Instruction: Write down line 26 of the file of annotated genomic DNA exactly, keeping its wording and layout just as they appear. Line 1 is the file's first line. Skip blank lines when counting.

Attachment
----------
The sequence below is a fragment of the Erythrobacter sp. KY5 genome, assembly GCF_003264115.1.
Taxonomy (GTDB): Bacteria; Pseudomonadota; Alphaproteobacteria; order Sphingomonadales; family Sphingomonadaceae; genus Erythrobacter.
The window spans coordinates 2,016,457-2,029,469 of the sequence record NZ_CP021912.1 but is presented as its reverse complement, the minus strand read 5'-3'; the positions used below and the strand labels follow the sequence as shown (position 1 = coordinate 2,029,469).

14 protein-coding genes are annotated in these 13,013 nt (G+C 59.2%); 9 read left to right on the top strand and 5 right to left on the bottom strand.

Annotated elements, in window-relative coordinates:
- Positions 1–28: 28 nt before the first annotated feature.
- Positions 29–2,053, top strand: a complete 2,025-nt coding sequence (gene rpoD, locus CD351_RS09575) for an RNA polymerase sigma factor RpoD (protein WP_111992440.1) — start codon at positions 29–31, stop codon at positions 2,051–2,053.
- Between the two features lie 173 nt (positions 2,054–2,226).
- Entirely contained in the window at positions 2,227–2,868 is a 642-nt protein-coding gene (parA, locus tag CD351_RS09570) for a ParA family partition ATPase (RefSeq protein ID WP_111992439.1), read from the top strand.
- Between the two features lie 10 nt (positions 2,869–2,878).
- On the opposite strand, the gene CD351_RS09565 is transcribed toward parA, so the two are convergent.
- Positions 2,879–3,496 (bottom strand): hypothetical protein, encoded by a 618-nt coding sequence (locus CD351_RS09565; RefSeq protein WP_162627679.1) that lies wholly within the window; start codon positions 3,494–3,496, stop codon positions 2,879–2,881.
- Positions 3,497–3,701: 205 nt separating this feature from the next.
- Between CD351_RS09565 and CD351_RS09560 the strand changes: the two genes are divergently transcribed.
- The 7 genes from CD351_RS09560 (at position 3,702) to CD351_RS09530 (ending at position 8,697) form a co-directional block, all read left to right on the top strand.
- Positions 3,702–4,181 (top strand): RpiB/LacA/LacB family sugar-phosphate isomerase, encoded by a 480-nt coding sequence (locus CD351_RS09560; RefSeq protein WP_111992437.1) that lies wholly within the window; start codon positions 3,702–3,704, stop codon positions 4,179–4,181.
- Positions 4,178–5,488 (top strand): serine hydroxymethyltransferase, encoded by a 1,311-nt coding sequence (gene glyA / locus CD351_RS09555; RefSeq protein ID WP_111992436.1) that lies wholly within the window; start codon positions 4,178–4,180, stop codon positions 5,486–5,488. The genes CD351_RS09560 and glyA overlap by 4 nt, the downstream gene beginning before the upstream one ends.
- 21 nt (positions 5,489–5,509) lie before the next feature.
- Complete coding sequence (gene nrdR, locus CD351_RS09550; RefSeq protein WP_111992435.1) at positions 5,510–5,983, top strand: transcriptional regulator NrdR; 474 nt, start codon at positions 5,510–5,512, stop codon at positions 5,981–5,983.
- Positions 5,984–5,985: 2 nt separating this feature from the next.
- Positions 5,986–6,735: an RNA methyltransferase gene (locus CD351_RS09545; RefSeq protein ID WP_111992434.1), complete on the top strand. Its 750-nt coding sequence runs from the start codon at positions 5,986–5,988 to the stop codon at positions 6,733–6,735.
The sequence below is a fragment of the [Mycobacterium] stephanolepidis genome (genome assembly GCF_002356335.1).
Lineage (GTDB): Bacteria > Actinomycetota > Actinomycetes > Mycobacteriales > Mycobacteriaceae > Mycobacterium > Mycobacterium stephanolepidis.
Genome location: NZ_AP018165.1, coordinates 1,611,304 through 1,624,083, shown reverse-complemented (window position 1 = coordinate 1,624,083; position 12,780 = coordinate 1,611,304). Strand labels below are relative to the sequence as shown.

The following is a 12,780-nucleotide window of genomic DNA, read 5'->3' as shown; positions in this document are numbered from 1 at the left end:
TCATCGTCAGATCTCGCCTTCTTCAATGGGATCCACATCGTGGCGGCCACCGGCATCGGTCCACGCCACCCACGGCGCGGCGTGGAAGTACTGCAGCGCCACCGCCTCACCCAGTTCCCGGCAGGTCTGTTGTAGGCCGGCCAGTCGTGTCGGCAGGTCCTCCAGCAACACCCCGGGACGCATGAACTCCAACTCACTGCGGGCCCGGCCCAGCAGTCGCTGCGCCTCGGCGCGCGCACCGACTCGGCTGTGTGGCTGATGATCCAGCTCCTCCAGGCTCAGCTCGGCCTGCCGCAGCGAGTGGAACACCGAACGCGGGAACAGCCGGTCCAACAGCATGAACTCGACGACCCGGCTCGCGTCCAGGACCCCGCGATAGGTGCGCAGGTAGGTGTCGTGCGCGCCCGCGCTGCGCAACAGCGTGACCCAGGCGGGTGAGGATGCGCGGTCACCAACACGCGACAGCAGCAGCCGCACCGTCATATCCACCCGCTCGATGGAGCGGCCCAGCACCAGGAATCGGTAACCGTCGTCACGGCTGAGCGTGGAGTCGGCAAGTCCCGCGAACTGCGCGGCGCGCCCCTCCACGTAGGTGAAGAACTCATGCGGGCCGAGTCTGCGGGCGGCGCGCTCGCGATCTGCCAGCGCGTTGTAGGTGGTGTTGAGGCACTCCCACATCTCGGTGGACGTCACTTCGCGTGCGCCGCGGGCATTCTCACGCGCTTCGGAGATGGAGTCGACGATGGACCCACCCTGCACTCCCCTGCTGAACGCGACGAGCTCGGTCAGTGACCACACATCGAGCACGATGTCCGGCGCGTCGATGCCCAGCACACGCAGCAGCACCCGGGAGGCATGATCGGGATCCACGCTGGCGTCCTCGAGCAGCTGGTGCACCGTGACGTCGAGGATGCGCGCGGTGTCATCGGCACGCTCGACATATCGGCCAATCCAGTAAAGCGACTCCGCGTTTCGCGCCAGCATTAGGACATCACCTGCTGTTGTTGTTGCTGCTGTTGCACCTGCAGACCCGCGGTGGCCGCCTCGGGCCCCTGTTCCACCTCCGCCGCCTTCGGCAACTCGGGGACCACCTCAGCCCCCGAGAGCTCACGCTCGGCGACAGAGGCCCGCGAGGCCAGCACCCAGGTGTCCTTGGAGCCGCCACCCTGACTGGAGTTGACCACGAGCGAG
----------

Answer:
TCATCGTCAGATCTCGCCTTCTTCAATGGGATCCACATCGTGGCGGCCACCGGCATCGGTCCACGCCACCCACGGCGCGGCGTGGAAGTACTGCAGCGCCACCGCCTCACCCAGTTCCCGGCAGGTCTGTTGTAGGCCGGCCAGTCGTGTCGGCAGGTCCTCCAGCAACACCCCGGGACGCATGAACTCCAACTCACTGCGGGCCCGGCCCAGCAGTCGCTGCGCCTCGGCGCGCGCACCGACTCGGCTGTGTGGCTGATGATCCAGCTCCTCCAGGCTCAGCTCGGCCTGCCGCAGCGAGTGGAACACCGAACGCGGGAACAGCCGGTCCAACAGCATGAACTCGACGACCCGGCTCGCGTCCAGGACCCCGCGATAGGTGCGCAGGTAGGTGTCGTGCGCGCCCGCGCTGCGCAACAGCGTGACCCAGGCGGGTGAGGATGCGCGGTCACCAACACGCGACAGCAGCAGCCGCACCGTCATATCCACCCGCTCGATGGAGCGGCCCAGCACCAGGAATCGGTAACCGTCGTCACGGCTGAGCGTGGAGTCGGCAAGTCCCGCGAACTGCGCGGCGCGCCCCTCCACGTAGGTGAAGAACTCATGCGGGCCGAGTCTGCGGGCGGCGCGCTCGCGATCTGCCAGCGCGTTGTAGGTGGTGTTGAGGCACTCCCACATCTCGGTGGACGTCACTTCGCGTGCGCCGCGGGCATTCTCACGCGCTTCGGAGATGGAGTCGACGATGGACCCACCCTGCACTCCCCTGCTGAACGCGACGAGCTCGGTCAGTGACCACACATCGAGCACGATGTCCGGCGCGTCGATGCCCAGCACACGCAGCAGCACCCGGGAGGCATGATCGGGATCCACGCTGGCGTCCTCGAGCAGCTGGTGCACCGTGACGTCGAGGATGCGCGCGGTGTCATCGGCACGCTCGACATATCGGCCAATCCAGTAAAGCGACTCCGCGTTTCGCGCCAGCATTAGGACATCACCTGCTGTTGTTGTTGCTGCTGTTGCACCTGCAGACCCGCGGTGGCCGCCTCGGGCCCCTGTTCCACCTCCGCCGCCTTCGGCAACTCGGGGACCACCTCAGCCCCCGAGAGCTCACGCTCGGCGACAGAGGCCCGCGAGGCCAGCACCCAGGTGTCCTTGGAGCCGCCACCCTGACTGGAGTTGACCACGAGCGAG